What I loved about 2016 and What Not So Much

Wow, 2016 was an ever-eventful year. I want to share with you what awed and delighted me the most… and what did not.

My #1 delight of the year was: It was a five-year journey to our solar system’s gigantic planet of Jupiter, but NASA’s Juno spacecraft stunned us by nailing it right on time! To celebrate its accomplishment, Juno entered Jupiter’s orbit on U.S’s independence day–July 4th. Juno will probe beneath the obscuring clouds of Jupiter for the first time and study its auroras. I was in awe as I watched this event in real time online–along with the scientists at NASA–the tension in the room was palpable and so was the sheer joy of Juno’s unbelievable performance seen in this AWESOME VIDEO:

The returning data and images of Jupiter to Earth will keep scientists busy for many years. What will we learn about Jupiter’s origin and what will it mean for Earth? Jupiter already sucks up monumental space junk so that it does not slam into us, what else will we learn about our friend?

                                                              Jupiter Aurora

This is why I love King Jupiter so much: Earth is a nice place to live precisely because of Jupiter’s overbearing gravity. It acts as a super-sized gravitational shield to planet earth. It keeps incoming space junk, like comets, away from our inner solar system. Just think about what that asteroid did to the dinosaurs 65 million years ago!

The whole world was watching when Comet Shoemaker-Levy 9 fell apart and its pieces crashed into Jupiter in 1994, leaving Earth-size scars that lasted a year. That’s Jupiter doing its cosmic job–better it than us!

It was high time we visit our fearless BIG, BIG-brother whom protects us from many spooky cosmic thugs–hip, hip hooray to NASA for this in 2016!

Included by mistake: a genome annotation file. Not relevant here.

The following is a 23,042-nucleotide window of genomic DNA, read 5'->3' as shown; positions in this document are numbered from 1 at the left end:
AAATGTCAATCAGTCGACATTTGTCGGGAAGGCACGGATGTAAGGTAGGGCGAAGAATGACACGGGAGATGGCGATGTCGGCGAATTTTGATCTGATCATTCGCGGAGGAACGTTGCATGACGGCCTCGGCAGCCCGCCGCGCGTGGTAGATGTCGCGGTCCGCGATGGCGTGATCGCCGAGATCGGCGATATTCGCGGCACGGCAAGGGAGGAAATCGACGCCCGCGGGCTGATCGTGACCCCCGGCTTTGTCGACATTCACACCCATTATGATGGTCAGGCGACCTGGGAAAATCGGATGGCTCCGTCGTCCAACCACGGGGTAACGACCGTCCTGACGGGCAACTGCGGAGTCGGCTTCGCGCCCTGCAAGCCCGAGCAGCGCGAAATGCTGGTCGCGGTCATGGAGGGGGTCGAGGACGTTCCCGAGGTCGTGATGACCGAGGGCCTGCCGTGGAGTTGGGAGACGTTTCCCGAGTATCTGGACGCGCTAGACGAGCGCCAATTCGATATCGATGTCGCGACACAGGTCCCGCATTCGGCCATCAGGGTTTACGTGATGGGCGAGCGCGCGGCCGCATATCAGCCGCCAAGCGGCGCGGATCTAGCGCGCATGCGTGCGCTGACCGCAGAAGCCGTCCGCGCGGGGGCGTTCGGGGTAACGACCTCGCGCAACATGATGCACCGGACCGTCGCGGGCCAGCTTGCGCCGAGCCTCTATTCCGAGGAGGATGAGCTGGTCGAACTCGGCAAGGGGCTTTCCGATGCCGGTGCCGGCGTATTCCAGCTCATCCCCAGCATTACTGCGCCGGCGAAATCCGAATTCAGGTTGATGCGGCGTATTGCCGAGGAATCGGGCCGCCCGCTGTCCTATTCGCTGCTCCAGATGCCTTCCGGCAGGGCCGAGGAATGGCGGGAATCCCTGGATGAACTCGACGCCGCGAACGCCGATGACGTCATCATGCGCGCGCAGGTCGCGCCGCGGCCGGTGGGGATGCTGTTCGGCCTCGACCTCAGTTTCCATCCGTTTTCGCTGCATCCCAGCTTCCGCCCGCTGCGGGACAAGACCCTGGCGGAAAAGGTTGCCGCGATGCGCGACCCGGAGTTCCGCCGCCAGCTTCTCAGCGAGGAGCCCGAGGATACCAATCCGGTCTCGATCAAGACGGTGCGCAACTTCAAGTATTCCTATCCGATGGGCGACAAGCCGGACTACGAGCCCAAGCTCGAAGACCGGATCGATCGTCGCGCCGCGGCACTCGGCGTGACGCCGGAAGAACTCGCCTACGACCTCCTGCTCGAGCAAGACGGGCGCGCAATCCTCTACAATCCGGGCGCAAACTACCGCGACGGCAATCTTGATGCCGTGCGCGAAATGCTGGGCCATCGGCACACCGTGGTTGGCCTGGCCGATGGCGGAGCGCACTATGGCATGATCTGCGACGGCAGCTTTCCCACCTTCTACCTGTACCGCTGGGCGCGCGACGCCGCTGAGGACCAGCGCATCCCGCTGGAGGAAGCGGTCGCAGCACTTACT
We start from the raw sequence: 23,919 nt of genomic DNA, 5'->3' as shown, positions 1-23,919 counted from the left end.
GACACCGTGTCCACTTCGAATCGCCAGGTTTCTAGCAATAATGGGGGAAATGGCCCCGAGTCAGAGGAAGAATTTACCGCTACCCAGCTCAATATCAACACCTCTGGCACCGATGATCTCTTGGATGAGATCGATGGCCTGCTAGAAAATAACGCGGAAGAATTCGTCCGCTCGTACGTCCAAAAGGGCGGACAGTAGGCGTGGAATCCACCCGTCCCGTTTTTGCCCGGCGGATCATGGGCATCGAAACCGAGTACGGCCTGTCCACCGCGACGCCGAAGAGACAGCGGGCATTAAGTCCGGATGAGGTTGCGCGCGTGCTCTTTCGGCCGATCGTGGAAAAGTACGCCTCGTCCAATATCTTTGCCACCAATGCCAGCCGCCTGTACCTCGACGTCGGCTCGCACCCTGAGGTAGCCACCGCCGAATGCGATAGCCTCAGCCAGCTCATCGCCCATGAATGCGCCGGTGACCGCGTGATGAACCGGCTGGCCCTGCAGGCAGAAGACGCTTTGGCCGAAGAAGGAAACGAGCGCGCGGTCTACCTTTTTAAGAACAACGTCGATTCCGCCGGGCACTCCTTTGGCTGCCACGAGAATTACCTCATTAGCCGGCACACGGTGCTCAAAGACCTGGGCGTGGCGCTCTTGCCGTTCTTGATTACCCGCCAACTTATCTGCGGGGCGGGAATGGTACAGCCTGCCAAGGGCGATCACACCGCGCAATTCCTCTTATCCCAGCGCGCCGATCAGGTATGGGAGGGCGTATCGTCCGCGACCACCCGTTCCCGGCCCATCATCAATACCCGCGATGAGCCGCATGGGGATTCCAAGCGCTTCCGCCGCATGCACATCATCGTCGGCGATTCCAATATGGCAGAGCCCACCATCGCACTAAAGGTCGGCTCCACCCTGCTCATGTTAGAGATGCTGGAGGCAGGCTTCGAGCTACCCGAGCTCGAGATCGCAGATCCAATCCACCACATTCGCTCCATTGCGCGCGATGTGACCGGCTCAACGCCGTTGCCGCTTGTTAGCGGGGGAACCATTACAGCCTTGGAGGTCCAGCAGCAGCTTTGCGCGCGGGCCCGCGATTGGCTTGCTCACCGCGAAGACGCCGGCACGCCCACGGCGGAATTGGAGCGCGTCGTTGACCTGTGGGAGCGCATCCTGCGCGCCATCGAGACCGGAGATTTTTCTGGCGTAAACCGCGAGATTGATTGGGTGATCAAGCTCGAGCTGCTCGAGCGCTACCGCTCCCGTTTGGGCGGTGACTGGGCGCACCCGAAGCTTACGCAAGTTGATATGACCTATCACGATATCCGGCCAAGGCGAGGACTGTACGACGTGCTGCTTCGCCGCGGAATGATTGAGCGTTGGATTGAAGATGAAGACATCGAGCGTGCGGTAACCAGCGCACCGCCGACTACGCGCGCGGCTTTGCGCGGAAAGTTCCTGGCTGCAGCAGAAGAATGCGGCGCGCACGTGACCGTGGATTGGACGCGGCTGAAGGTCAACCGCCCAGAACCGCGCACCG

My #2 delight of the year was: Another NASA launch, which happened on Sept. 8 that could revolutionize our understanding of the early solar system. This one is the FIRST asteroid sampling mission called the Origins, Spectral Interpretation, Resource Identification, Security-Regolith Explorer (OSIRIS-REx). The spacecraft (with the very un-sexy name) is designed to reach the asteroid Bennu in August 2018, and then return a sample of it to Earth in 2023.

Illustration of OSIRIS-REx collecting a sample from asteroid Bennu

Why should we care about Bennu? Bennu was selected from over 500,000 known asteroids by NASA’s selection committee. It was chosen due to its close proximity to Earth, the low Δv required to reach it, an orbit with low eccentricity, low inclination, an ideal orbital radius, and it has loose dirt on its surface. Asteroids smaller than this typically spin too fast to retain dust or small particles.

Whittling down from 500,000 to only 5 asteroids: Finally, a desire to find an asteroid with pristine carbon material from the early solar system, possibly including volatile molecules, organic compounds and amino acids reduced the list further to just five asteroids. Ultimately Bennu was selected between these five due to its potentially hazardous orbital impact to Earth. So YES Bennu is one special asteroid! Very COOL NASA VIDEO follows this journey: